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The Archival Life of Home Movies: Regional Reflections and Negotiated Visions of a Shared Past
Stockholm University, Faculty of Humanities, Department of Media Studies.
2018 (English)Doctoral thesis, monograph (Other academic)
Abstract [en]

This study investigates the ways in which private home movies are transformed into curated archival objects. Through the concept of the archival home movie, it explores the impact of preservation and content description on access, use, and, thus, regional historiography. Additionally, it maps out the relationship between ordinary home-movie imagery and regional meaning making.

Using material from the University of Mississippi’s Home Movie Collection as a case study, the dissertation centers on the practice of researching family films and the possibilities for their contemporary cultural relevance. In recent years, home movies and amateur film have become topics of interest in studies of non-theatrical film as sources for unofficial histories. This dissertation intervenes into these discussions of the cultural value of home movies as a hands-on and self-reflexive investigation into the archive itself, as well as an activation of the archive. This methodology includes stagings of the home movie in live screenings, through which the dissertation investigates modes of spectator engagement with the historical material.

Chapter 1 assesses strategies for working with archival home movies that draw from areas such as the study of family photography and photo albums, as well as the study of diaries. The following chapters each move further away from the familial point of origin of the home movie and toward regional re-readings and archival reuses. Using “home” as a starting point, Chapter 2 engages with the domestic elements in a selection of home movies shot on a cotton plantation during the late 1930s and early 1940s. Through an expanded notion of home, it argues that work and free time, public and private, and family and nonfamily are intertwined—both onscreen and off. Chapter 3 positions a collection of archival home movies shot in the Mississippi Delta in the 1950s as mediated witness to the ever-presence and—at times—invisibility of institutionalized racism in the mid-century American South. Chapter 4 maps the creative treatment of one collection of archival home movies in contemporary documentaries, museum installations, and experimental films. Finally, Chapter 5 evaluates the activation of home movies as constructed regional reflections in a series of live screenings associated with Home Movie Day.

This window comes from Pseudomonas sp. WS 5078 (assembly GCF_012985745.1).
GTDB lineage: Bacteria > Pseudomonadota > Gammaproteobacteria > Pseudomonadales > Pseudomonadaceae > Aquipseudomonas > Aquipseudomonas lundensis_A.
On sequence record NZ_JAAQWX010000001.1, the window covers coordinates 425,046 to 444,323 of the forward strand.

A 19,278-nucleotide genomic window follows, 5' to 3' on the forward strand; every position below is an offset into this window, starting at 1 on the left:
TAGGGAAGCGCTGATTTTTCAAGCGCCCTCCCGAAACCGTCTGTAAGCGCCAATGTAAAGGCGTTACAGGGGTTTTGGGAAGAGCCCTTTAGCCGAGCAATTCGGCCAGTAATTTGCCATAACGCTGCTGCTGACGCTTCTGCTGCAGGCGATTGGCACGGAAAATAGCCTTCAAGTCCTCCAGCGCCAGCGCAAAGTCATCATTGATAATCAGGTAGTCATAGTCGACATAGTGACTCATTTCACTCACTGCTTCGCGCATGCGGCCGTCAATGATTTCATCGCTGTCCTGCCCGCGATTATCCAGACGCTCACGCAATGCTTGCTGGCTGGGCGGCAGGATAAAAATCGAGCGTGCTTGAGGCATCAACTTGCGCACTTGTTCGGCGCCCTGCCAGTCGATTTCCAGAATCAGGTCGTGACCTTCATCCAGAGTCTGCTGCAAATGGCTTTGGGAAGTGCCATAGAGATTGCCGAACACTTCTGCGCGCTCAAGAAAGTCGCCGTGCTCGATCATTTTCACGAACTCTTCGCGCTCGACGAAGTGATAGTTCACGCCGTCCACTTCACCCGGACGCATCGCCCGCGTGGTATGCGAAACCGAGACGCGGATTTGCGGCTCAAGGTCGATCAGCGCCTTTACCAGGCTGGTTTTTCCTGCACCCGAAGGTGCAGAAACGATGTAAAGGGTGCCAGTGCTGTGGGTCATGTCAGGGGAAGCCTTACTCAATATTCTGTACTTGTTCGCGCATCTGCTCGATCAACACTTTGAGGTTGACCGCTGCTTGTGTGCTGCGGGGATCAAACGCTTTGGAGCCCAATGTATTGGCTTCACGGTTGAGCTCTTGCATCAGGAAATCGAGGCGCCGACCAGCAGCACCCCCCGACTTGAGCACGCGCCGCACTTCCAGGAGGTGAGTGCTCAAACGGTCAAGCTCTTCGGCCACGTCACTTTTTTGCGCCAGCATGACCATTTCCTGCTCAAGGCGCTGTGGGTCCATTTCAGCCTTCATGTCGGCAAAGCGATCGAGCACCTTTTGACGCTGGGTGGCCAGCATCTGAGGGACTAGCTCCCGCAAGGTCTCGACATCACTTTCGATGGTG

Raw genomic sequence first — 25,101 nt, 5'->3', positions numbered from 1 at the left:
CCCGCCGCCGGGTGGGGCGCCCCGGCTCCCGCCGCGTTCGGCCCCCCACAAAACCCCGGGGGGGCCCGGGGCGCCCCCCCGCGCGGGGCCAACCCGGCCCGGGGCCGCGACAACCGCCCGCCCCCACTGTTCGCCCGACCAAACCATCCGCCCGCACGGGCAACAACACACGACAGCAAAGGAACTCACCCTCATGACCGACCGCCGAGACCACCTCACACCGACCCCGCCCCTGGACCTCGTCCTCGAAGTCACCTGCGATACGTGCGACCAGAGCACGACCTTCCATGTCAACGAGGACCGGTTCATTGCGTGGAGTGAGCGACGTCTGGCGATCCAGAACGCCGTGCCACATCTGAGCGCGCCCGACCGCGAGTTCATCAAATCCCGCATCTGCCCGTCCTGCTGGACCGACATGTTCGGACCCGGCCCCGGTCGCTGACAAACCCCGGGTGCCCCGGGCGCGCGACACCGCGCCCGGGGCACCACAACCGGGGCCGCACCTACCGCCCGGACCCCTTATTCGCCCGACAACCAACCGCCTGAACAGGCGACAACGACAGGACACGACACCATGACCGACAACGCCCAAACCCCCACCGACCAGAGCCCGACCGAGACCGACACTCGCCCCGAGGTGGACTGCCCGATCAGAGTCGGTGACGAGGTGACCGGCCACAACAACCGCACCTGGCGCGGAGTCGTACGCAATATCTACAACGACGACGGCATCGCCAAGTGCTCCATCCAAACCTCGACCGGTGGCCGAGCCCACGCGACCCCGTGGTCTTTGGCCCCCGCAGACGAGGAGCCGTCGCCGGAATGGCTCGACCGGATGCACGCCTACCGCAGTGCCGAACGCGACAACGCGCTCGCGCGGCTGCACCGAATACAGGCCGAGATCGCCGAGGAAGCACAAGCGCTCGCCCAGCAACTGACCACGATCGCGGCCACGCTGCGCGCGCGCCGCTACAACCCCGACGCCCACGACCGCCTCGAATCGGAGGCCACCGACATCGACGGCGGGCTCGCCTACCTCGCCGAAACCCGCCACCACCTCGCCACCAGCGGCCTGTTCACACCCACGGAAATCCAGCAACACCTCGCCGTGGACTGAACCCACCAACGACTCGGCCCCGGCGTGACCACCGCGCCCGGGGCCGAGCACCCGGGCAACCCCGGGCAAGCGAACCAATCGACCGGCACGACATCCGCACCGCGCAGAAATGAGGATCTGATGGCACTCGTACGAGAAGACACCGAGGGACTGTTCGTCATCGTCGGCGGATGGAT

Previous studies of family photographs and family film have pointed to the ways these media function to obscure discord and present a harmonious picture. Overall, this study of southern home movies demonstrates how a double logic of obfuscation is at work in these films. In addition to a vision of familial harmony, this dissertation argues that the southern home movie also puts forth a vision of racial harmony. This onscreen racial harmony, when presented during the Jim Crow years, should be understood as the result of a specifically white fantasy of racial togetherness that, at the same time, upholds traditional hierarchies.

Place, publisher, year, edition, pages
Stockholm: Department of Media Studies, Stockholm University , 2018. , p. 174
Keywords [en]
Home movies, amateur film, non-theatrical film, moving images, archiving, film archives, American South, Mississippi, Jim Crow, race, whiteness, witnessing, ordinary
National Category
Studies on Film
Research subject
Cinema Studies
URN: urn:nbn:se:su:diva-150663ISBN: 978-91-7797-101-6 (print)ISBN: 978-91-7797-102-3 (electronic)OAI:, id: diva2:1170312
Public defence
2018-02-17, Föreläsningssalen, Filmhuset, Borgvägen 5, Stockholm, 10:00 (English)